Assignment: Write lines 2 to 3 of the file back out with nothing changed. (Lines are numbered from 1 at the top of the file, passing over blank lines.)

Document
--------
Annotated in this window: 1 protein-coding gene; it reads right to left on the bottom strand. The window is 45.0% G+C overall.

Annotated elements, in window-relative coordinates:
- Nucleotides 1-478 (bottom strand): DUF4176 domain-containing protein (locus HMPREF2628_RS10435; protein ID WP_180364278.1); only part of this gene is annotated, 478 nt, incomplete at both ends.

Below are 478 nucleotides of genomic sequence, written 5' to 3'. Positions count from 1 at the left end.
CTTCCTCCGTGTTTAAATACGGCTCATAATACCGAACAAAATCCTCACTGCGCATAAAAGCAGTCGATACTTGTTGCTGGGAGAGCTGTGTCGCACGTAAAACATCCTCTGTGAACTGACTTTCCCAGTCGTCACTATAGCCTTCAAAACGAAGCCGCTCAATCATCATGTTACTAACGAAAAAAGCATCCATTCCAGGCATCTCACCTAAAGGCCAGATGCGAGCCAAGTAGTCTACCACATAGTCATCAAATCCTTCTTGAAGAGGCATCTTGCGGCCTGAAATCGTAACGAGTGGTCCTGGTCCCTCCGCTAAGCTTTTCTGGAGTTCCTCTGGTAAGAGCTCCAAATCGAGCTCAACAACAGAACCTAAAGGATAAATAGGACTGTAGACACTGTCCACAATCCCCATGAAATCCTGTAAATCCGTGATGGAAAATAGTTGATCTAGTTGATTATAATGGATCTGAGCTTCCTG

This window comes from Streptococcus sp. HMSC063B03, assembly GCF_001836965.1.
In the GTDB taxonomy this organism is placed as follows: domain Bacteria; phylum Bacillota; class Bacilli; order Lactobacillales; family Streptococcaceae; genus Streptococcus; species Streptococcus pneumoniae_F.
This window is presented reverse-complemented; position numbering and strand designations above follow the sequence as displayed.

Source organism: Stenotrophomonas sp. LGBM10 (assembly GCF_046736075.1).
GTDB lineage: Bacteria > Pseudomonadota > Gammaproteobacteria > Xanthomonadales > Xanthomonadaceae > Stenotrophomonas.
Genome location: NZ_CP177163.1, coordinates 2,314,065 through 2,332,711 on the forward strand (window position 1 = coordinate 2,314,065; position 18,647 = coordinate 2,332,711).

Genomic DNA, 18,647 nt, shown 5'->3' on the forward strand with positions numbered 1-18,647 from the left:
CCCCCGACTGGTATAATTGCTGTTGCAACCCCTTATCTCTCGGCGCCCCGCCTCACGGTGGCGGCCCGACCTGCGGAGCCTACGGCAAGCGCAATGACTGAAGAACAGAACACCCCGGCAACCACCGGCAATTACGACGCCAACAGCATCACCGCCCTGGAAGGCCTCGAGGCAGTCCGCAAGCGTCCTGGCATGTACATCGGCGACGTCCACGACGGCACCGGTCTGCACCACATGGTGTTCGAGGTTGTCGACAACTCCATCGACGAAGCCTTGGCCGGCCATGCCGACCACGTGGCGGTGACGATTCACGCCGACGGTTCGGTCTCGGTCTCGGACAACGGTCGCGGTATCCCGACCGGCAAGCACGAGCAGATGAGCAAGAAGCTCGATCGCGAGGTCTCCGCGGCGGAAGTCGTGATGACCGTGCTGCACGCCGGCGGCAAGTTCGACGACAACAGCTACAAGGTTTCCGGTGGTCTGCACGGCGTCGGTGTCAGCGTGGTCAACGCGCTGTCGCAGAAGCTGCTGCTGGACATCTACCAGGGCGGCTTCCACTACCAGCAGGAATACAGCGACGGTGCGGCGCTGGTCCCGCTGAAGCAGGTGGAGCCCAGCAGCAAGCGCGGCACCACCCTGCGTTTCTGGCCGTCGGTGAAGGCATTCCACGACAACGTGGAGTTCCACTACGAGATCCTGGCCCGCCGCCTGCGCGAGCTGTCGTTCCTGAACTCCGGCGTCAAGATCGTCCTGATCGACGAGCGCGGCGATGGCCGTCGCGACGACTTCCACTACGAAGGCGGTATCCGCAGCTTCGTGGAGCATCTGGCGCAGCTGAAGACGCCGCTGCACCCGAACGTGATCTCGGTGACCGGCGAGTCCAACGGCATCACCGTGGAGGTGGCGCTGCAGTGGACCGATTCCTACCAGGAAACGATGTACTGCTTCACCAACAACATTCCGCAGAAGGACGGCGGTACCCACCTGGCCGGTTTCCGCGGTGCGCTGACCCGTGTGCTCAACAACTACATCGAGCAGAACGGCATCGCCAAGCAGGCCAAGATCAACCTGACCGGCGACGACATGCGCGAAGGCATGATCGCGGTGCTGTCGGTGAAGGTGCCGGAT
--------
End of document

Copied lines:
Annotated elements, in window-relative coordinates:
- Nucleotides 1-478 (bottom strand): DUF4176 domain-containing protein (locus HMPREF2628_RS10435; protein ID WP_180364278.1); only part of this gene is annotated, 478 nt, incomplete at both ends.